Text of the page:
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Showing items 1 through 9 of 29.
  1. Library Resource
    Policy Papers & Briefs
    December, 1998
    Sub-Saharan Africa, Africa, Ghana

    Land tenure institutions in customary land areas of Sub-Saharan Africa have been evolving towards individualized ownership. Communal land tenure institutions aim to achieve and preserve the equitable distribution of land (and hence, income) among community members. Uncultivated forestland is owned by the community or village, and as long as forest land is available, forest clearance of forest is easily approved by the village chief.

  2. Library Resource

    implications for tree resource management in Western Ghana

    Policy Papers & Briefs
    December, 1998
    Sub-Saharan Africa, Africa, Ghana

    Based on a survey of 60 villages in Western Ghana, where cocoa is the dominant crop, this study explores evolutionary changes in land tenure institutions on women's land rights and the efficiency of tree resource management....With increasing population pressure, customary land tenure institutions in Western Ghana have evolved toward individualized systems in order to provide appropriate incentives to invest in tree planting and management. Contrary to the conventional wisdom, individualization of land rights has strengthened women’s rights to land.

  3. Library Resource
    Conference Papers & Reports
    February, 1998
    Rwanda

    Looks at property rights and returnees, the situation of women in relation to property rights, consequences of women’s lack of access to land, initiatives taken by national authorities to improve women’s property rights, and initiatives taken by UNHCR.

  4. Library Resource
    Reports & Research
    February, 1998
    Rwanda

    Women constitute the majority of small farmers, particularly in sub-Saharan Africa. Yet, in countries around the world, they continue to be denied the right to own the ground that they cultivate and on which they raise their families. This publication, “Women’s Land and Property Rights in Situations of Conflict and Reconstruction,” presents a diversity of views and experiences that describe the multiple strategies being used in countries worldwide to secure women's rights to land and property.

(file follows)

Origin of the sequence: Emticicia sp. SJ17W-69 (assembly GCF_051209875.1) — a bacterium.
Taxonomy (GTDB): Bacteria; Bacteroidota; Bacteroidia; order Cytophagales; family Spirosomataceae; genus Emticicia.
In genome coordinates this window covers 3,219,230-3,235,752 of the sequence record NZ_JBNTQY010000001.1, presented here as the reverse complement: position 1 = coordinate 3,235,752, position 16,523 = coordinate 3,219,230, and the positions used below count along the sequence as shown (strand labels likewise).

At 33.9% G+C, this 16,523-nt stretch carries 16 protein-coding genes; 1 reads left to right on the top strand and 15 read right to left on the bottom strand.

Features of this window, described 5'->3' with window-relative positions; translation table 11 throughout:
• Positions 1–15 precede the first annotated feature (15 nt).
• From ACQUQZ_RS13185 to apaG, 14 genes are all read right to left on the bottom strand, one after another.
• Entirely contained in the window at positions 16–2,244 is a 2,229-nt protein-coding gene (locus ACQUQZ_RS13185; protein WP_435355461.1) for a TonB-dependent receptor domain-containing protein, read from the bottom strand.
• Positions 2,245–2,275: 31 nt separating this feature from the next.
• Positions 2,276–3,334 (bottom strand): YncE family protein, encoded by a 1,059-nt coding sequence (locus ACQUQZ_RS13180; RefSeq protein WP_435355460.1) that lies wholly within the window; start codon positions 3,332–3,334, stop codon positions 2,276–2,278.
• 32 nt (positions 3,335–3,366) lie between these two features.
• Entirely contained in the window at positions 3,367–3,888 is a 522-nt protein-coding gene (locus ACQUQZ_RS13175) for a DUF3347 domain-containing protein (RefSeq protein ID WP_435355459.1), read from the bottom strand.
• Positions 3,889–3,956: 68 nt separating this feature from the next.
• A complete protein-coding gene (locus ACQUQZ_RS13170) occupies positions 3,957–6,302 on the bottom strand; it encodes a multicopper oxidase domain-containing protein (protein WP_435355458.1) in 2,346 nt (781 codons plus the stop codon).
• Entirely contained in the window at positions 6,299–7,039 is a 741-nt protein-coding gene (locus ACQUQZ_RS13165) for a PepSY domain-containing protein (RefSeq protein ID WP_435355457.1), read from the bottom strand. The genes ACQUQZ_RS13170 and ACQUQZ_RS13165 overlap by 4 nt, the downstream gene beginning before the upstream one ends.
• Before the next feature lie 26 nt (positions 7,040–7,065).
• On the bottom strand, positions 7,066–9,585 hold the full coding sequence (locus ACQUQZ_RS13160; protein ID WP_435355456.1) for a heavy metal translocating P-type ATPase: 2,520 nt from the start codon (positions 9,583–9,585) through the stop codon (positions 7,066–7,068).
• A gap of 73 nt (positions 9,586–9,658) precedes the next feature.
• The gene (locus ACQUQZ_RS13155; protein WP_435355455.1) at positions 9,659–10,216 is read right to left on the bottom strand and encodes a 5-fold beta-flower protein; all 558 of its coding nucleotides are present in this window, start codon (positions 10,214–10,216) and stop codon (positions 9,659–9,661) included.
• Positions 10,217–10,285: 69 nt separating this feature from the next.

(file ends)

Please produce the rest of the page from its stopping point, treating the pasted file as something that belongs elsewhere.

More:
5. Library Resource
    Legislation
    January, 1998
    South Africa

    To provide for the prohibition of unlawful eviction; to provide for procedures for the eviction of unlawful occupiers; and to repeal the Prevention of Illegal Squatting Act, 1951, and other obsolete laws; and to provide for matters incidental thereto.

  6. Library Resource
    Journal Articles & Books
    December, 1998
    Serbia, France, North Macedonia, Bangladesh, Honduras, United States of America, El Salvador, Chile, Guatemala, Colombia, Kenya, Morocco, Japan, Uganda, Albania, Italy, Tanzania, Ecuador, Tunisia, Senegal, Sudan, Paraguay, Mexico, Brazil, Americas

    This issue of Land Reform, Land Settlement and Cooperatives includes interesting descriptions of land tenure and related policies in Uganda, Tunisia, the United Republic of Tanzania and Morocco. Two thought-provoking articles on access to land and other assets focus on policies to reduce poverty and the function of markets in the allocation of production resources. In the first, J. Melmed-Sanjak and S.

  7. Library Resource
    Reports & Research
    December, 1998
    France, United States of America, Sweden, Peru, Indonesia, Bolivia, Canada, Guinea, Cameroon, Thailand, New Zealand, Nepal, Philippines, South Africa, Malaysia, Italy, Papua New Guinea, United Kingdom, Norway, Suriname, Africa

    The Government of South Africa has a major holding of forest land, with a total estate covering 892,000 ha of forest and associated land. Within the state's forest holding there is a wide diversity of forest and land types including: commercial plantations and other afforested land; indigenous forests; legally protected (indigenous) forest areas; and associated bare land. This land is partly owned by the state and partly held on behalf of local communities, some of whom also have existing rights to use the forest land for various purposes.

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